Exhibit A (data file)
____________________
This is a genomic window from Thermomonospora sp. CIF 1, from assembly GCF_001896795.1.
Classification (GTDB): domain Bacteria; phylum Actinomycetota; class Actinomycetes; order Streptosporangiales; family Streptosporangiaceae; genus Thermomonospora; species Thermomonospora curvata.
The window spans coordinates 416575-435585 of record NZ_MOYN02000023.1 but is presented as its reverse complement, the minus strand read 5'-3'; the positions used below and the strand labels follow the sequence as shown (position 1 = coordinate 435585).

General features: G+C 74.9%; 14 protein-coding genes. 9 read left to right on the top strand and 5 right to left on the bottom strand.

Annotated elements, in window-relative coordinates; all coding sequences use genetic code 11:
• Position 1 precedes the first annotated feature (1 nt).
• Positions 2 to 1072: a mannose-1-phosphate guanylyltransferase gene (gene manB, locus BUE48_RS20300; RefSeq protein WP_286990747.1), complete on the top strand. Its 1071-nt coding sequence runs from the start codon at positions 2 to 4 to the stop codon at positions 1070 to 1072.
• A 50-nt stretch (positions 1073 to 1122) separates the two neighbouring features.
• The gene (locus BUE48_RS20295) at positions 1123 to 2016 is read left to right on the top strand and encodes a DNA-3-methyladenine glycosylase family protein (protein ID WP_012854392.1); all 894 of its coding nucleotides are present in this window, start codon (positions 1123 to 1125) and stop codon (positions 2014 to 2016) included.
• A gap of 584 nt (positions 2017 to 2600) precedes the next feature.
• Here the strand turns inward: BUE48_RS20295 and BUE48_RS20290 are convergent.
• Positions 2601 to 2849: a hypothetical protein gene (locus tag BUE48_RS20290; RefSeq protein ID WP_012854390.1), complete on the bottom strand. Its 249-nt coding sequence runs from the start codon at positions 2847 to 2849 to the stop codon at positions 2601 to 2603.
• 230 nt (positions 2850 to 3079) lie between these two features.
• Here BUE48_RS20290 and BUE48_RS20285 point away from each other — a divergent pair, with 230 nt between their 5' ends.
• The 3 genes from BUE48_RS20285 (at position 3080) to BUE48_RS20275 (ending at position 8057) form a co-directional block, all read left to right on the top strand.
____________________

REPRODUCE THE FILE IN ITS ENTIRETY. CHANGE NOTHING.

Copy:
This is a genomic window from Thermomonospora sp. CIF 1, from assembly GCF_001896795.1.
Classification (GTDB): domain Bacteria; phylum Actinomycetota; class Actinomycetes; order Streptosporangiales; family Streptosporangiaceae; genus Thermomonospora; species Thermomonospora curvata.
The window spans coordinates 416575-435585 of record NZ_MOYN02000023.1 but is presented as its reverse complement, the minus strand read 5'-3'; the positions used below and the strand labels follow the sequence as shown (position 1 = coordinate 435585).

General features: G+C 74.9%; 14 protein-coding genes. 9 read left to right on the top strand and 5 right to left on the bottom strand.

Annotated elements, in window-relative coordinates; all coding sequences use genetic code 11:
• Position 1 precedes the first annotated feature (1 nt).
• Positions 2 to 1072: a mannose-1-phosphate guanylyltransferase gene (gene manB, locus BUE48_RS20300; RefSeq protein WP_286990747.1), complete on the top strand. Its 1071-nt coding sequence runs from the start codon at positions 2 to 4 to the stop codon at positions 1070 to 1072.
• A 50-nt stretch (positions 1073 to 1122) separates the two neighbouring features.
• The gene (locus BUE48_RS20295) at positions 1123 to 2016 is read left to right on the top strand and encodes a DNA-3-methyladenine glycosylase family protein (protein ID WP_012854392.1); all 894 of its coding nucleotides are present in this window, start codon (positions 1123 to 1125) and stop codon (positions 2014 to 2016) included.
• A gap of 584 nt (positions 2017 to 2600) precedes the next feature.
• Here the strand turns inward: BUE48_RS20295 and BUE48_RS20290 are convergent.
• Positions 2601 to 2849: a hypothetical protein gene (locus tag BUE48_RS20290; RefSeq protein ID WP_012854390.1), complete on the bottom strand. Its 249-nt coding sequence runs from the start codon at positions 2847 to 2849 to the stop codon at positions 2601 to 2603.
• 230 nt (positions 2850 to 3079) lie between these two features.
• Here BUE48_RS20290 and BUE48_RS20285 point away from each other — a divergent pair, with 230 nt between their 5' ends.
• The 3 genes from BUE48_RS20285 (at position 3080) to BUE48_RS20275 (ending at position 8057) form a co-directional block, all read left to right on the top strand.